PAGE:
It was also much more enjoyable designing the habitat dome than it was for the O'Neill cylinder. The O'Neill cylinder has to be represented with a bland grey fuel tank from the Procedural Parts mod (enterprising modders, take note!). The habitat dome on the other hand comes from the Civilian Populations mod. If I put two habitat domes at the largest Tweakscale setting on opposite ends of the centrifuge then I get just enough space to support 160 people. The result looks a lot nicer and I get a lot of nice screenshots of what people see when they're in the habitat. It also feels much like playing Sim City in Kerbal Space Program.

M9ubjLM.png

Even though our craft needs only to last only 40 years, we still have to consider whether it can last that long with passengers aboard. We might take some precedence from oil tankers, here: they're mobile, they spend their entire service life floating in their operational environment, and most of the time, the repairs they need are small, affecting an area that's not on the same order of magnitude as the ship itself. The real life oil tanker, "MS Berge Stahl" has a deadweight tonnage that's comparable to the mass of our generational starship, around 300 kilotons. It was built in 1986 and still sees operation to this day, 34 years later. So there is some precedence for structures of this scale to last for the duration we need. And arguably the problem becomes even easier in space, where we no longer have to worry about operating in a highly corrosive salt water environment.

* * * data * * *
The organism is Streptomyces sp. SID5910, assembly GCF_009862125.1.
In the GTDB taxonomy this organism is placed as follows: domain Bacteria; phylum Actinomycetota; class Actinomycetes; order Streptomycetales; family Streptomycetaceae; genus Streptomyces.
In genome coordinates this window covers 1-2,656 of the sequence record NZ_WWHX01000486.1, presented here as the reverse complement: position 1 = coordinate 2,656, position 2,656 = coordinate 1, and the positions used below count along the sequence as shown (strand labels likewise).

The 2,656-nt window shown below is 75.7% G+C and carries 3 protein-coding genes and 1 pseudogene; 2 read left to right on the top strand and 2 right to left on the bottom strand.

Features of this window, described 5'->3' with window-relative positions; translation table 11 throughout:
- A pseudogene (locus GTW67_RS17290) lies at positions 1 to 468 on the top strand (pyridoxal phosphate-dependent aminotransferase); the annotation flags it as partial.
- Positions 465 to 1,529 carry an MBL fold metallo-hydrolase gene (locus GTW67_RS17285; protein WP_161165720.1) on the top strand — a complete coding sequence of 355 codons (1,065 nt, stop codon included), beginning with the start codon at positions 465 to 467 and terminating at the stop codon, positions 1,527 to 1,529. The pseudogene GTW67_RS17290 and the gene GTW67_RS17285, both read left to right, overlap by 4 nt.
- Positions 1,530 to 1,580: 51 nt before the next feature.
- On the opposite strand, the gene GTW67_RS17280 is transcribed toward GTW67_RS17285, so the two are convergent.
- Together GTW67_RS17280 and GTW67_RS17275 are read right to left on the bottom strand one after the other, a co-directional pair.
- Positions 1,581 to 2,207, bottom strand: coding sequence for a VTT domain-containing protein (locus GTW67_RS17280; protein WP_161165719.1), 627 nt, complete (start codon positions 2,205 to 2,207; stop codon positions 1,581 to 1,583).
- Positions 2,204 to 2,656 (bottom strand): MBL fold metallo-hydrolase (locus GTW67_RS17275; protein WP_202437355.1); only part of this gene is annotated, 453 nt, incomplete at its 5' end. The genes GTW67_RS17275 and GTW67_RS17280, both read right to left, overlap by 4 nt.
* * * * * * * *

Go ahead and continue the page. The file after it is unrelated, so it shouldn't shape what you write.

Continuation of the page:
But the major difference here is that oil tankers can fuel up when they get back to harbor. We still have to consider consumables like fuel or air. The issues with fuel storage have already been addressed by others (see the technical report for Project Daedalus, referenced in the first interstellar mission write up), but this is the first interstellar mission where we have to concern ourselves with air.

It's almost certain that air will leak in transit, but we have to define what amount is acceptable. We are interested in the size of a leak needed to drain a volume of space within 40 years to some unacceptable threshold. We will assume the volume begins at room temperature with 1 atm of pressure, and our threshold of interest is 15% (bringing us to about the air pressure of Denver). The pressure we end up with is close enough to our starting pressure that we will assume the air loss is linear. Since the leak will be most severe when the volume is fully pressurized, and since we are modeling for the worst case, we extrapolate from the loss rate at the start of the leak. (R code shown above, no apologies for lack of clarity)